The Agency filed exceptions to the award on October 9, 2018.  The Union filed an opposition to the Agency’s exceptions on November 13, 2018.

 

III.          Preliminary Matter:  The Agency’s exceptions are interlocutory, but we find extraordinary circumstances warranting review.

 

                The Union argues that the Agency’s exceptions are interlocutory and should be dismissed under                § 2429.11 of the Authority’s Regulations.[18]  The Agency recognizes that its exceptions are interlocutory, but maintains that the grievance is not arbitrable and that the Authority’s resolution of its exceptions would obviate the need for further arbitration.[19]

 

                The Authority does not ordinarily consider interlocutory appeals.[20]  However, any exception which would advance the ultimate disposition of a case and obviate the need for further arbitral proceedings presents an “extraordinary circumstance” warranting review.[21]  Because we find that resolution of the Agency’s exceptions could conclusively determine whether any further arbitral proceedings are required in this matter, we grant interlocutory review and turn to the substance of the Agency’s exceptions.[22]

 

IV.          Analysis and Conclusion:  The grievance is not barred under § 7116(d) of the Statute.

 

The Agency argues that the award is contrary to law[23] because the grievance is barred under § 7116(d) of the Statute.[24]  Specifically, the Agency argues that the Arbitrator ignored § 7116(d), and recent Authority decisions, when he suspended the grievance instead of dismissing it.[25]

 

Under § 7116(d) of the Statute, issues may be raised under a negotiated grievance procedure or under the statutory ULP procedure, but not under both procedures.[26]  For an earlier-filed ULP charge to preclude a grievance under § 7116(d), the ULP charge and the grievance must concern the same issue.[27]  To determine whether the issues involved in a ULP charge and a grievance are the same, the Authority examines whether:  (1) the ULP charge and the grievance arose from the same set of factual circumstances, and (2) the theories advanced in support of the ULP charge and the grievance were substantially similar.[28]  The Authority’s recent decisions in Navy[29] and Local 420,[30] which the Agency relies on to support its argument, clarify when theories are “substantially similar.”

 

In Navy, the Authority made clear that it does not require the theories advanced in an earlier-filed ULP charge be “identical” to those advanced in a later-filed grievance, just “substantially similar.”[31]  In that case, the Authority found that § 7116(d) barred a grievance where the contractual claim was “a derivative of” the statutory claim and that the issues in the grievance did not differ “in any meaningful respect” from the issues in the     earlier-filed ULP charge.[32]  Similarly, in Local 420, the Authority found that § 7116(d) barred a grievance where an earlier-filed ULP charge and grievance “both arose from the [a]gency’s decision to implement [an] augmentation policy without bargaining.”[33]  In both cases, the Authority rejected as contrary to the intent and purpose of § 7116(d) the union’s attempt to parse into different forums (grievance and ULP) the agency’s contractual duty to bargain and the agency’s statutory duty to bargain.[34]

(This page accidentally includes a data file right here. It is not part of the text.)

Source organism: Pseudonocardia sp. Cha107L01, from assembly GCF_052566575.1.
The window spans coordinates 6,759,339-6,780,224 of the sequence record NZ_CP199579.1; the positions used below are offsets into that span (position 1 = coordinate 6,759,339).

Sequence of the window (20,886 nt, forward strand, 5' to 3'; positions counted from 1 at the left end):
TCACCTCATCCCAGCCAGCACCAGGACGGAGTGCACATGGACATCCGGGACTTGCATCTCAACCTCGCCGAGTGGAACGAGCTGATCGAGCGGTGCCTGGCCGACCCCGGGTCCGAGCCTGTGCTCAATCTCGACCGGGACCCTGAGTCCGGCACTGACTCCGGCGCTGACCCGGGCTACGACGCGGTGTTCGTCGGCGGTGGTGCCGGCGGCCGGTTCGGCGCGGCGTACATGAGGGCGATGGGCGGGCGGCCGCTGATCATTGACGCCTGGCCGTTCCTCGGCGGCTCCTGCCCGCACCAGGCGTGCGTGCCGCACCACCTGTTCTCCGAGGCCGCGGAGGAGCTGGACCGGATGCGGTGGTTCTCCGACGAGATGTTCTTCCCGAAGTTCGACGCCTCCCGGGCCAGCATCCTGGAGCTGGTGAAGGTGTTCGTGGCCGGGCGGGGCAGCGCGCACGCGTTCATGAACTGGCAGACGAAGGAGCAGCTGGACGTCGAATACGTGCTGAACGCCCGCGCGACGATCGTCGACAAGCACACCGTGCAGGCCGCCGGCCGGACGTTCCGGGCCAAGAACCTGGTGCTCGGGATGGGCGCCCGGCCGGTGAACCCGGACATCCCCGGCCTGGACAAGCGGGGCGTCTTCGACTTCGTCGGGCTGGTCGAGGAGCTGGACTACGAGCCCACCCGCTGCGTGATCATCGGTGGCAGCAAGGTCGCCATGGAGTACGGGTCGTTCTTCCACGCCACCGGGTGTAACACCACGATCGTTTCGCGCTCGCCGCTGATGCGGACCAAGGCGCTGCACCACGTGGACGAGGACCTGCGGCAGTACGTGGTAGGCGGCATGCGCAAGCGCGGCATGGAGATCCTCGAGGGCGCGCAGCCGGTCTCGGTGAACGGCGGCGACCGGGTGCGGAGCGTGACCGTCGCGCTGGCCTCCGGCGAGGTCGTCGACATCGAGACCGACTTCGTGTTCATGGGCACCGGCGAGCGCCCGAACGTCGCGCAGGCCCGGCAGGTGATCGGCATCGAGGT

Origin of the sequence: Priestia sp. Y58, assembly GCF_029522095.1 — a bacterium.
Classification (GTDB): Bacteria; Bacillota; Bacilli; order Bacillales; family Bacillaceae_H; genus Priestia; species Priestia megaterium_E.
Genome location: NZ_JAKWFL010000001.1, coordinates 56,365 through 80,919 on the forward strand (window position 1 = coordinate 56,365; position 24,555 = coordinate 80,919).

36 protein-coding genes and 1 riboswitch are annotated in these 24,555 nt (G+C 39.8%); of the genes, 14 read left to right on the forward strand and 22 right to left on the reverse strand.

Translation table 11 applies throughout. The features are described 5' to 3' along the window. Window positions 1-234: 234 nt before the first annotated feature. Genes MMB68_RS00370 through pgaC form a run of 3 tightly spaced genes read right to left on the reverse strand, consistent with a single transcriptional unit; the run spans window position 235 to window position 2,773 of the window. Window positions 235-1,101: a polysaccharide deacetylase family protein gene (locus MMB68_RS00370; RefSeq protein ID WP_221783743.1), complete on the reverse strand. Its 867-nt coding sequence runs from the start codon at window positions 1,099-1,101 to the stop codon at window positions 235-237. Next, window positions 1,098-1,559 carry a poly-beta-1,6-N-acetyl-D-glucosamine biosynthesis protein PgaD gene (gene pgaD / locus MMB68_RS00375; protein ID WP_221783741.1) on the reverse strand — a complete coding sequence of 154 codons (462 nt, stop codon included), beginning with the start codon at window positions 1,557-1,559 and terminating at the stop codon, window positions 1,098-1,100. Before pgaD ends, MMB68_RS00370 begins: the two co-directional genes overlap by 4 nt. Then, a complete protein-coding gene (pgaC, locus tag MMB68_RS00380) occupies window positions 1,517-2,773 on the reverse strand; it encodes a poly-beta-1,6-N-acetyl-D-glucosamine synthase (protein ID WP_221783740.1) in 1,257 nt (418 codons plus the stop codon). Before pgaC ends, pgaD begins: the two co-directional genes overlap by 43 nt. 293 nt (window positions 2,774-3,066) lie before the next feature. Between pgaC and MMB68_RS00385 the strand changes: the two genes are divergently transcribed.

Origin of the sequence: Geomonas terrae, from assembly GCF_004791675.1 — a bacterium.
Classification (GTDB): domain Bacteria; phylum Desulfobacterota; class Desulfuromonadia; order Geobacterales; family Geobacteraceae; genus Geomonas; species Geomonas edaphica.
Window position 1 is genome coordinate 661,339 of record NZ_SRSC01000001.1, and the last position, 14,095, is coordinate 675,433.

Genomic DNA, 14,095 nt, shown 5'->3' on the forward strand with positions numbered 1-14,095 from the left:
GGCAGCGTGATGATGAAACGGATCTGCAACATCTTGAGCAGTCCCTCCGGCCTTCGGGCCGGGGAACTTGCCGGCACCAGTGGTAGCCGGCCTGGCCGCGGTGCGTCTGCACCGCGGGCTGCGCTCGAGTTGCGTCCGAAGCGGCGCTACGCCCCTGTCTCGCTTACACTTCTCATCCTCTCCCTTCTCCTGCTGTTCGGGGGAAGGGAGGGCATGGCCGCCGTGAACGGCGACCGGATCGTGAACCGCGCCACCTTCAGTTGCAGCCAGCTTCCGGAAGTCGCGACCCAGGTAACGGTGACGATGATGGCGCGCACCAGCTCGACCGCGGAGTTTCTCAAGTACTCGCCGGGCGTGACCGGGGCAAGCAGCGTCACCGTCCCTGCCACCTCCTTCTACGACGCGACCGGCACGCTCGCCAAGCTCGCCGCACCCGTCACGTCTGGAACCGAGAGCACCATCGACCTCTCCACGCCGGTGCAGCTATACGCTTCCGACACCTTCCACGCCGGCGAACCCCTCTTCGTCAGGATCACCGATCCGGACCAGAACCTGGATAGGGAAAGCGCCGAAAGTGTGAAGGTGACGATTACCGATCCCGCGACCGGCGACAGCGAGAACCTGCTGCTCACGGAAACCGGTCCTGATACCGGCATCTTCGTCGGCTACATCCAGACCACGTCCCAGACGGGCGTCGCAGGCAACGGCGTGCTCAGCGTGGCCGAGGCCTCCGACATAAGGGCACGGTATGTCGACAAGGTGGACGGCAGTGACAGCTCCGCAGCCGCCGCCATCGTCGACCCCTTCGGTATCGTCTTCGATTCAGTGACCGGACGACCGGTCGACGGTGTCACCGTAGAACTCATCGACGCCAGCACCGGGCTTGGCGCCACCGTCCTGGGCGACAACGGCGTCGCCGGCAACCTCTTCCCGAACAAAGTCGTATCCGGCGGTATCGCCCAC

However, the circumstances of this case are distinguishable.  Here, the arguments the Union raises in its grievance are not “derivative of” those presented in the earlier‑filed ULP charge.[35]  While the ULP charge alleges that the Agency violated § 7116(a)(1) and (5) of the Statute by failing to negotiate and bargain in good faith when it refused the Union’s request to negotiate and unilaterally implemented the proposed CBA, the gravamen of the grievance is whether the Agency violated § 7114(c)(1) of the Statute and the parties’ 2013 CBA when it failed to submit the proposed CBA for Agency-head review.  Thus, the grievance concerns the parties’ 2013 CBA and § 7114(c)(1), not § 7116(a)(1) and (5) – the issue in the ULP charge.  We do not agree with the Agency that these legal issues are        “essentially the same” because they concern two separate statutory claims, not just the Agency’s statutory and contractual duties to bargain.[36]  Consequently, unlike the situation in Navy, and contrary to the Agency’s assertions, the allegations in the Union’s grievance do differ in a meaningful way from the allegations in the earlier‑filed ULP charge.  Therefore, we find that the legal theories advanced in the ULP charge and the grievance are not substantially similar and, therefore, that § 7116(d) does not bar the grievance. 

 

                Here, the Arbitrator found the language of the ULP charge and the grievance “‘sufficiently similar’ to suggest that the two are duplicative” and may not be pursued “concurrently.”[37]  He also found the Agency’s argument that the ULP charge and grievance could not exist simultaneously in different forums to be “supportable.”[38]  Yet, the Arbitrator determined these findings did not warrant dismissal of the grievance, and concluded instead (without elaboration) that they justified suspending the grievance pending resolution of the ULP charge.  However, given our determination that the grievance is not barred under § 7116(d), and that the Arbitrator’s findings in that respect were erroneous, the Arbitrator was not required to dismiss or “suspend” the grievance pending the outcome of a separate matter.   

 

                Accordingly, we find that a remand of this matter is appropriate.  In order to promote the prompt and efficient resolution of this dispute, we remand this case to the parties for resubmission to the Arbitrator, absent settlement, for a determination on the outstanding procedural and substantive issues.  The parties should request that the Arbitrator determine, in accordance with this decision:  (1) whether the 2013 or 2018 agreement is in effect; (2) based on that determination, whether the Union’s grievance was timely filed;[39] (3) whether the Agency was obligated, by contract or statute, to submit the 2018 agreement for Agency-head review under           § 7114(c)(1) of the Statute; and (4) if so, what is the appropriate remedy.